I can & do understand why you have made the decision above, having been in that dark place I know how easy it is to be tempted by that choice. And in the short term it may feel like the most suitable solution, but from personal experience it is not. I dedicated my career to saving life and I just wanted to say that your life is precious, taking your own life is not easy and is not a “cure”.

    Femaleptsd, I don’t know you personally but having read your blog & tweets I do know one thing about you (And you may not recognise it yourself) YOU SURVIVED! And to get this far has taken real courage, courage that will eventually get you through this. Suicide is not the answer or solution to PTSD. I have recently lost a friend who became alcohol dependent through PTSD (and that was his spiral in to his eventual death). And I will be honest with you, when he passed, my first thought was “You lucky bastard!” Why? Because even though I am a PTSD survivor, there was a part of me that was jealous because he no longer had to deal with PTSD, every day, for the rest of his life.

    I do understand that you have made a logical choice based on your own personal experience, but I do want to tell you that you will succeed in surviving PTSD having come this far. We both still have so many positive experiences to come, and yes living with PTSD is hard work, upsetting and at times downright bloody depressing, but we have to strive to adjust and cope with it, and for some like myself it took years. And I am still learning little tricks all the time about this nasty invisible injury that affects you, me & Carmel.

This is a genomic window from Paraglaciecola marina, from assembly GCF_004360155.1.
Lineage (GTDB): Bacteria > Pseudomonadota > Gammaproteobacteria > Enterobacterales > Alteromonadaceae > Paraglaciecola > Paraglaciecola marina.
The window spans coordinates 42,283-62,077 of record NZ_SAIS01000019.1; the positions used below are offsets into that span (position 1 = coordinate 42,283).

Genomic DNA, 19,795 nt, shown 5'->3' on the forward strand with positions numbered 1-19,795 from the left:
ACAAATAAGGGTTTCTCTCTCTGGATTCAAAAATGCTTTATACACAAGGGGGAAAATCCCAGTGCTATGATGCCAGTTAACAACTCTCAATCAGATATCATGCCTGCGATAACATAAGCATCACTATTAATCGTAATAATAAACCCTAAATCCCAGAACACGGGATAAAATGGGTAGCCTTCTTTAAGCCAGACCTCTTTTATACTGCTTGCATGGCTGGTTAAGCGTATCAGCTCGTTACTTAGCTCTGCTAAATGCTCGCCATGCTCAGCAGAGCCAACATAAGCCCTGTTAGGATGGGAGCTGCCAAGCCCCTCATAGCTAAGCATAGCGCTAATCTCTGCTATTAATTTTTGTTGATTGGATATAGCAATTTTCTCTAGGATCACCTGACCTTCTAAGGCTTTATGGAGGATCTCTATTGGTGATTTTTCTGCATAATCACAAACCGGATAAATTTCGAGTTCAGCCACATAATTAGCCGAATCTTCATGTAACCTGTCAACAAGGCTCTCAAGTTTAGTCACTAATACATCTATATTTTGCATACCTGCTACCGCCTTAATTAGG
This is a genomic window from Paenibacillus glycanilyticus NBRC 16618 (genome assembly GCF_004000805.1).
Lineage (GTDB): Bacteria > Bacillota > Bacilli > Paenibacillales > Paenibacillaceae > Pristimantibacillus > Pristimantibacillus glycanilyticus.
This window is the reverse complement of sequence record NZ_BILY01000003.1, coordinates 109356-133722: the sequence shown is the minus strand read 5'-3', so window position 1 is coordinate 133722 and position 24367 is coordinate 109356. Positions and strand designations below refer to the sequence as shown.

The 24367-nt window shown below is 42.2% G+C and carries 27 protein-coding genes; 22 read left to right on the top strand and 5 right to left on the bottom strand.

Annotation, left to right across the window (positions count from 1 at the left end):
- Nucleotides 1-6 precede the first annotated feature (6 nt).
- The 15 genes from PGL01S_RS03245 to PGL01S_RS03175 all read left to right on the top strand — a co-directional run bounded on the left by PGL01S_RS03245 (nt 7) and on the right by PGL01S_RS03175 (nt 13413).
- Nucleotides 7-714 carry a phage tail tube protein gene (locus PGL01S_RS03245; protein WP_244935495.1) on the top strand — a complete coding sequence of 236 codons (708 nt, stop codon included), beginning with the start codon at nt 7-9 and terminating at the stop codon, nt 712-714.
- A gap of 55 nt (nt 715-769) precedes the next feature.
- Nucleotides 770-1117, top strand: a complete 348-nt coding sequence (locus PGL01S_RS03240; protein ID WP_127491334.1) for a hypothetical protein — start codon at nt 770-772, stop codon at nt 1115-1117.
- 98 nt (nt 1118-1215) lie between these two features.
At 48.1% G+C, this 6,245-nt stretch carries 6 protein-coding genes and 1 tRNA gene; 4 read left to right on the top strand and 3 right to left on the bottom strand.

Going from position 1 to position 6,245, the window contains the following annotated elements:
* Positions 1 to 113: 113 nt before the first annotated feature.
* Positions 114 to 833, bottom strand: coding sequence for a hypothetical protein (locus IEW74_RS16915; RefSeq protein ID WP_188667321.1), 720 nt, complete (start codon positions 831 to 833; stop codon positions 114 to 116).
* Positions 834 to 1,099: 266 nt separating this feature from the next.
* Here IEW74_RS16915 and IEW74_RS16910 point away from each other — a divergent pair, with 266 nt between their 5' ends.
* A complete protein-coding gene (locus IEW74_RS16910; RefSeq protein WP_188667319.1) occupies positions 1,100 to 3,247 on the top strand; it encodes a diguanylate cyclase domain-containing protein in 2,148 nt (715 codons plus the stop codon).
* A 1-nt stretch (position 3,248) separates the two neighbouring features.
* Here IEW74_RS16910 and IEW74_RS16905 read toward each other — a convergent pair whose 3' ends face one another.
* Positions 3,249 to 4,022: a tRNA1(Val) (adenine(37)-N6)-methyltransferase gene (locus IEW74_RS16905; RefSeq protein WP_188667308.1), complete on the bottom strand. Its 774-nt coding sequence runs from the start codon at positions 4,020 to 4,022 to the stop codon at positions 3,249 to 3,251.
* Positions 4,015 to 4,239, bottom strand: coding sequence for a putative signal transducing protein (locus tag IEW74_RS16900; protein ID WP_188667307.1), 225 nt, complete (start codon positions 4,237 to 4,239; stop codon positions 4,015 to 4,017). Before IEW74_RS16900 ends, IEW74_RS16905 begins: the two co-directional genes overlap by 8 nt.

Had I made your decision I would not have saved someone’s life eighteen months ago, that was a graphic reminder to me of the impact that one life can have on another. I really hope that after your visit to the states you realise how precious you are to other people, and how you deserve to survive and go on to enjoy what life has to offer.

    Take care Femaleptsd

    P.S I have a locked twitter account, but if you do want to contact a survivor, please feel free using my email.

    • femaleptsd

      June 11, 2012 at 9:26 pm

      Thank you so much for taking the time to write your comment. I was reading all the way through it nodding my head saying yeah that’s exactly it!!

      I’m very confused over the whole thing and won’t be making any rash decisions but I guess part of me feels like id like to live (very small) and that is what is keeping me alive. I guess whilst there is 1% doubt then I need to keep trying. I think I just can’t come to terms with the fact that this will be with me for a considerable amount of time.

      Anyway I won’t waffle but I wanted to say thanks so much for sharing not only your personal story but also how it’s affected you – I really appreciate it x